DR. KAUFFMANN: Mr. President, I have no further questions.

THE PRESIDENT: Any other counsel for the defence?

                                                   [Page 40]

BY DR. PELCKMANN (counsel for the defence for the S.S.):

Q. Witness, Dr. Kauffmann asked you whether the officers
corps, had any knowledge of the conditions and the
establishment of concentration camps. Do you know that
within the Armed Forces so-called National-Political
instruction courses were held?

A. Yes, I know of that.

Q. May I ask you whether you know that during one of the
Armed Forces National-Political courses of instruction,
which were held from 15th to 23rd January, 1937 - and I am
referring now to Document 1992A-PS concerning the
establishment of concentration camps - Himmler, the S.S.-
Fuehrer, in the presence of the assembled officers, made a
speech more or less to this effect:

  "Naturally, we make a difference between inmates who may
  be there for a few months for educational purposes, and
  those who will be there for a long time."

I omit a few sentences, and come to the ones which I
consider important:

  "The order begins by insisting that these people live in
  clean barracks. This can, in fact, only be achieved by us
  Germans, for there is hardly any other nation which would
  act as humanely as we do. Linen is frequently changed.
  The people are instructed to wash twice a day, and the
  use of tooth-brushes is advised, a thing which is
  sometimes unknown to them."

Do you know of the Armed Forces having been instructed in
this way, which, as we know to-day, does not correspond to
conditions as they really were?

A.. As I said earlier, we did not concern ourselves with
such questions at all, and this lecture by Himmler is
unknown to me.

DR. PELCKMANN: Unknown! Thank you.

THE PRESIDENT: Does any other defence counsel wish to ask
any questions? Then the prosecution may cross-examine.

CROSS-EXAMINATION BY MR. JUSTICE JACKSON:

Q. You understand, Witness, do you not, in giving your
testimony, as to the definition of the High Command and the
General Staff, as that definition is included in the
Indictment, that you are accused as a member of that group.

A. I understand.

Q. And that you are testifying here virtually as one of the
defendants?

A. I understand.

Q. You have spoken of the establishment in Germany of a
Police State by the National Socialist Party, and I want to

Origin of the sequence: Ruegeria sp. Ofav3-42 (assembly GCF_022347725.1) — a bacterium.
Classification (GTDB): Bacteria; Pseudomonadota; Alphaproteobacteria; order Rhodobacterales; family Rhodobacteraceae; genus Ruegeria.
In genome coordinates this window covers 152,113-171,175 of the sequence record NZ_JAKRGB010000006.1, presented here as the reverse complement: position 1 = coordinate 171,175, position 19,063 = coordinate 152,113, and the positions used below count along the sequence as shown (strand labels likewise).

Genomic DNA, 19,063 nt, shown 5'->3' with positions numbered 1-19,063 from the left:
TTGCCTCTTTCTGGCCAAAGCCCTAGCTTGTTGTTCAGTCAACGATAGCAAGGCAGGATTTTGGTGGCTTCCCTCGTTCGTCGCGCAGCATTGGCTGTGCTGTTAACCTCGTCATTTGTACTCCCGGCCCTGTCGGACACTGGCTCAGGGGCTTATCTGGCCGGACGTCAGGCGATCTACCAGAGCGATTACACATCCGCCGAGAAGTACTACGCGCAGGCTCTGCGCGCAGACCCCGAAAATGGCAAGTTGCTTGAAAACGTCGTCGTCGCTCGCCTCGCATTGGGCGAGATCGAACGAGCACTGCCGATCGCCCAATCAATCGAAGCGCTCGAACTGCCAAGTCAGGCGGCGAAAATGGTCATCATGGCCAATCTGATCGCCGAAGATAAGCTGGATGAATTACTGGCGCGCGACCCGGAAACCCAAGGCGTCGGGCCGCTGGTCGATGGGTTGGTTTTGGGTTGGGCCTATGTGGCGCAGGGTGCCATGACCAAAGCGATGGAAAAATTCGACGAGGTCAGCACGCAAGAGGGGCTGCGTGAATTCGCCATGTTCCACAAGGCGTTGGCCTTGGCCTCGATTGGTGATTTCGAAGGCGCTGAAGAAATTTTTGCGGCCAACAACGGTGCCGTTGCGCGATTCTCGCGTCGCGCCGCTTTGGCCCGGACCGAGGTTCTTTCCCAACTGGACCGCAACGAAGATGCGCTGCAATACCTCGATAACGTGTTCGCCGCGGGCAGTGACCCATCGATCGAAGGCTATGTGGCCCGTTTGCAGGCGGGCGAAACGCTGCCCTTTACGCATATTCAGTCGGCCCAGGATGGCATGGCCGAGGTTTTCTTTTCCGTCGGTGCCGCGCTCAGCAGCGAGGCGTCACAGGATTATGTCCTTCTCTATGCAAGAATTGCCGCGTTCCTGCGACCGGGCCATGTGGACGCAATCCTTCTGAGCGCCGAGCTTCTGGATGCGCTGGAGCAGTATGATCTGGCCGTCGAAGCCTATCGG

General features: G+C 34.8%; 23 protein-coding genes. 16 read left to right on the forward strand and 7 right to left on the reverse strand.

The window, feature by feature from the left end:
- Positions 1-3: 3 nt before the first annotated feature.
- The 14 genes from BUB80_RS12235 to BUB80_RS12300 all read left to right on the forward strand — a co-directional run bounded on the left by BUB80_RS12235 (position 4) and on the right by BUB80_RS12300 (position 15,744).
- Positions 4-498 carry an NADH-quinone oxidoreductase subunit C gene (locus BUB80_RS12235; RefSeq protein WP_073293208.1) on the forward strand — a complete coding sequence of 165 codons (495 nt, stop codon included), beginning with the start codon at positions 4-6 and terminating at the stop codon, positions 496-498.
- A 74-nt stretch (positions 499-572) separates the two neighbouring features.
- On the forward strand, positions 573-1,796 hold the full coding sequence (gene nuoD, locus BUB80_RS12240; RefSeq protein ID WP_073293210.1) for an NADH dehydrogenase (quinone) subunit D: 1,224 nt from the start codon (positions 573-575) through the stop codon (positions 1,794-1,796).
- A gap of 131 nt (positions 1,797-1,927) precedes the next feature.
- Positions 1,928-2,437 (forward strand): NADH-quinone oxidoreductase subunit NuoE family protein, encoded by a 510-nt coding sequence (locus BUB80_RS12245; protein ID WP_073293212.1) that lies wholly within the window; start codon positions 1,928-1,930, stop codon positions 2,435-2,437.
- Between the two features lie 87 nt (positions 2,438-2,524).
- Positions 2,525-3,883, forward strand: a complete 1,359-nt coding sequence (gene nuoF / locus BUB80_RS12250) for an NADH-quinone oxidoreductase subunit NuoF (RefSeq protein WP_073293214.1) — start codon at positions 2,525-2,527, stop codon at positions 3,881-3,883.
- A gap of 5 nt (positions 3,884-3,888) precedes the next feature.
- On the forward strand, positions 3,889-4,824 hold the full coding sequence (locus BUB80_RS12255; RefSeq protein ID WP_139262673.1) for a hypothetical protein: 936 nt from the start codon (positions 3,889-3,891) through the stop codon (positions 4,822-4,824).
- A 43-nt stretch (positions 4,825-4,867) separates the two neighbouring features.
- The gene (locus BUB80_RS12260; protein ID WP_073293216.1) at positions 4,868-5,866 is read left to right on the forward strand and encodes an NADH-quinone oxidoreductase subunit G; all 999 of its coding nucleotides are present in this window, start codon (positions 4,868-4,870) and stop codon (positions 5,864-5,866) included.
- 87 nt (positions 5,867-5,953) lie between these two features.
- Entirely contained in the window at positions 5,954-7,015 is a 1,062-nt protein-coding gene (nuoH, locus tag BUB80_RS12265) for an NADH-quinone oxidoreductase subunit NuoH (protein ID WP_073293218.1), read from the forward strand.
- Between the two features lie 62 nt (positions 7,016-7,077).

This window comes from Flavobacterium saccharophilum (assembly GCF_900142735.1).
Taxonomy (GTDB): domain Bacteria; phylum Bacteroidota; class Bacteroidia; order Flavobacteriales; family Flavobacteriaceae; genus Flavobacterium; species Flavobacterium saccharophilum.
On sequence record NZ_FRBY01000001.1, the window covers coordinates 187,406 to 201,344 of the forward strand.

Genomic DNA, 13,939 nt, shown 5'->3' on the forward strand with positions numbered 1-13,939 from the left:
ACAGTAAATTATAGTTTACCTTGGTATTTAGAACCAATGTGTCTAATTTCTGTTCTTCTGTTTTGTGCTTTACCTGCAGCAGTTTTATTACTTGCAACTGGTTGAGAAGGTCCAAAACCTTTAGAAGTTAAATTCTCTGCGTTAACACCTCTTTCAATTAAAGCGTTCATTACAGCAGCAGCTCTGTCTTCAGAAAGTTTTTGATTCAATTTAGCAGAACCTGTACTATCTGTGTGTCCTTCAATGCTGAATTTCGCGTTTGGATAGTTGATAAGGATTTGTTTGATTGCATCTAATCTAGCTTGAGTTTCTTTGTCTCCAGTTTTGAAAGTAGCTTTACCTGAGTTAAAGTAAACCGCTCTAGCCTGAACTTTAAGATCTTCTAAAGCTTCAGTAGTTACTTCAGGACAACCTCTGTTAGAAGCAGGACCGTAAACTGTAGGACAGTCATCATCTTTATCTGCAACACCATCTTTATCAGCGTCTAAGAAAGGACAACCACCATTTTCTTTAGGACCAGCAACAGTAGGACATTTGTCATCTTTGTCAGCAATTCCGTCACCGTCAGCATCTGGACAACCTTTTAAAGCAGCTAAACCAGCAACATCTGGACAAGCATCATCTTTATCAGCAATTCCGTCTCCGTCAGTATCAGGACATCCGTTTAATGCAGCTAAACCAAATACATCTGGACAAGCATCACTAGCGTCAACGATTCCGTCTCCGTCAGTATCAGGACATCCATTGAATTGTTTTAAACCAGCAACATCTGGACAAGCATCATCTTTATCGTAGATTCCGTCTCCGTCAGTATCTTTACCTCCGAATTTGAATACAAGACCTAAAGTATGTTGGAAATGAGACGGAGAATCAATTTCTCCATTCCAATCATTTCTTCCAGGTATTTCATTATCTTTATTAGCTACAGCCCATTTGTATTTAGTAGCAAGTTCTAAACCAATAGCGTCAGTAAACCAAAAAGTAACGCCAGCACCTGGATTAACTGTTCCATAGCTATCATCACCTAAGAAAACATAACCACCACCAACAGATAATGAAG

ask you whether it is not a fact that the Police State
rested on two institutions, very largely, first, the secret
State police, and secondly, the concentration camps?

A. The control by the police is an established fact. The
concentration camp was, in my opinion, a final means to that
end.

Q. Both the secret police and the concentration camp were
established by Hermann Goering, is that not a fact known to
you?

A. The secret State police was created by Hermann Goering.
Whether it was formed by Himmler -

Q. Your lectures will be reserved for your own counsel, and
I shall ask to have you so instructed. Just answer my
questions. Was not the concentration camp also established
by Hermann Goering?

A. I do not know.

Q. You do not know that. Did you favour the Police State?

A. I considered it as abnormal according to German
conceptions that a State had been formed within a State,
thus keeping certain things away from public knowledge.

                                                   [Page 41]
Q. Did you ever do anything or can you point to anything
that you did in public life to prevent that abnormal
condition coming to Germany?

A. I cannot remember anything, except that during
conversations with my superiors I may have brought the point
up for discussion. But I emphasise expressly that in general
I confined myself to my own sphere and my own tasks.

Q. Do you want this Tribunal to understand that you never
knew that there was a campaign by this State to persecute
the Jews in Germany? Is that the way you want your testimony
to be understood?

A. Persecution of the Jews was not known to me.

Q. Is it not a fact that Jewish officers were excluded from
your army and from your command?

A. Jewish officers did not exist.

Q. Is it not a fact that certain officers of your army,
certain officers of the Luftwaffe, took steps to Aryanise
themselves in order to escape the effect of Goering's
decrees? Did you know about that?

A. I heard rumours to that effect.

Q. Aryanising, where the father was suspected of Jewish
ancestry, consisted in showing that the normal father was
not the actual father, did it not?

A. I admit that. Naturally there are other cases as well.

Q. Yes. It might be that the mother was suspected of Jewish
ancestry?

A. In exceptional cases certain facts were overlooked.

Q. Yes. Did you know anything about the Jewish riots - anti-
Jewish riots of 9th and 10th November in Germany in 1938?

A. Are you talking about the action "Mirror"
("Spiegelsache")? I am not sure which day you are talking
about.